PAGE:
Belfast Telegraph

Downing Street: Backstop plan for Irish border after Brexit to be announced soon

Theresa May clashed with Jeremy Corbyn in the Commons over her plans for the UK’s future after EU withdrawal.

UK proposals for a “backstop” arrangement to keep the Irish border open after Brexit are to be published “shortly”, Downing Street has said.

The document is expected to set out a time-limited arrangement under which the UK would remain within elements of the EU’s customs union, in the event that it is unable to agree a preferred solution for Northern Ireland.

The proposal threatens to test Cabinet unity, with ardent Brexiteers like David Davis reported to be pushing for a provision to ensure the UK can withdraw unilaterally.

News of the impending publication came as Theresa May clashed with Labour leader Jeremy Corbyn at Prime Minister’s Questions over the Government’s Brexit plans.

After the PM refused to reveal when she will publish the Government’s long-awaited Brexit White Paper or announce its preferred customs option, Mr Corbyn said she had delivered “more delays and more cancellations” on the issue than the troubled Northern Rail service.

And he won cheers from Labour MPs by asking whether Mrs May’s premiership would survive longer than Northern’s franchise.

Mrs May repeated her pledge to avoid a hard border in Ireland and accused Labour of seeking to “frustrate” the Brexit process at every stage.

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Time is running out for the UK to set out its backstop plans ahead of a summit of EU leaders in Brussels on June 28-29.

The latest round of official negotiations conclude on Friday, but it was unclear whether the document will be published when Mrs May’s Brexit war cabinet meets on Thursday ahead of her departure for the G7 summit in Canada.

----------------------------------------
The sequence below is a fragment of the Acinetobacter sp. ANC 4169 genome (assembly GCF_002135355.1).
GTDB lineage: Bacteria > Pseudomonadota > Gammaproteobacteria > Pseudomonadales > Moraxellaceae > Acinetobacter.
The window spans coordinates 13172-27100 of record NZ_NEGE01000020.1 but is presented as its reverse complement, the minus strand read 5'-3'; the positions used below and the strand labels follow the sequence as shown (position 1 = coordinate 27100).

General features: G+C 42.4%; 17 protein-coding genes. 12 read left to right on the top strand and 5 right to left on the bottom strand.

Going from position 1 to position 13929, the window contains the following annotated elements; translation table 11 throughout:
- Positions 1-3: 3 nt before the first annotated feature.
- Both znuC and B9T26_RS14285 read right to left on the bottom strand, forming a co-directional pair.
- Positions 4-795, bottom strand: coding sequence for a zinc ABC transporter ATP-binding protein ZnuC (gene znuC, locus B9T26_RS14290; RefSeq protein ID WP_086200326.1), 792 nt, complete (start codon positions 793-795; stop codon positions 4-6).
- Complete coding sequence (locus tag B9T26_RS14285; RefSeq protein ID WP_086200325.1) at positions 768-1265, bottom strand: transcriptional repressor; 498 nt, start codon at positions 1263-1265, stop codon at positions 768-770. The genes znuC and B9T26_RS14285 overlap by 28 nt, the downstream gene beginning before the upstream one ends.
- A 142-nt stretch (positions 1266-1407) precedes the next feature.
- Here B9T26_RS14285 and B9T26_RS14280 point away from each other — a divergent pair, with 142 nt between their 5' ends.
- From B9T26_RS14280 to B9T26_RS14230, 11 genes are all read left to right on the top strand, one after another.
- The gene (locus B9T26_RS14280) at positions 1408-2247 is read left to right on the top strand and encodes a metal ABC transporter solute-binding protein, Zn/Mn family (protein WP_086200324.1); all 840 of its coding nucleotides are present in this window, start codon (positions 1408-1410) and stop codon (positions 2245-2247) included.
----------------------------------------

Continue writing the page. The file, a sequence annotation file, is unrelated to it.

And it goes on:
Senior Government sources said the war cabinet had agreed what the backstop policy would look like at a meeting last week, but it is thought the final text was only distributed to ministers on Wednesday morning.

Downing Street declined to confirm details of the fallback option, and stressed that the Government does not expect it ever to come into effect, as ministers believe a mutually acceptable arrangement can be agreed before the UK’s withdrawal from the EU.

Meanwhile, rebel MPs from both sides of the House of Commons are pushing for a Norway-style Brexit agreement which would keep the UK in the single market.

Both Mrs May and Mr Corbyn have rejected such a deal, but pro-EU MPs claimed remaining in the European Economic Area (EEA) would be the best Brexit deal for jobs and businesses.

The issue will be voted on by MPs when the EU Withdrawal Bill returns to the House of Commons on June 12, with Labour divisions exposed by a shadow cabinet amendment which calls for the UK to negotiate “full access” to the EU internal market but stops short of backing EEA membership.

Party critics have accused the frontbench of “bailing out” the Prime Minister from a potential rebellion on the single market.

At least 12 Conservatives have signalled their support for a future in the EEA in an amendment to the separate Trade Bill.

But shadow Brexit secretary Sir Keir Starmer said EEA membership was too divisive in the Parliamentary Labour Party (PLP).

Asked if he was putting party unity before his beliefs about what is right for the country, he told BBC Radio 4’s Today programme: “I’m injecting some honesty about where we are in the Labour Party.”

Labour MP Chuka Umunna told the Press Association he would rebel on Tuesday to support the EEA amendment and a “large number” of Labour colleagues would do the same.

“Every single MP needs to make their own decision about this in the national interest and in the interest of their own constituents,” he said.

“This is one of those issues where if you just blindly follow orders people will not forgive you.”

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Former shadow chancellor Chris Leslie said: “We should not be in the business of bailing out Theresa May when she’s facing rebellion on the single market.”

Pro-EU Tory Anna Soubry, who supports the EEA option, said a majority of MPs would back remaining in the single market if it was put to a free vote but a “culture of fear” was preventing them from speaking out.

At an Open Britain event, she said that Tories at all levels of government – including in the Cabinet – supported an EEA deal.

“They will not speak out, they will not be true to what they believe in,” she said.

“That has got to change, we cannot allow this culture of fear that has developed to continue any longer.”

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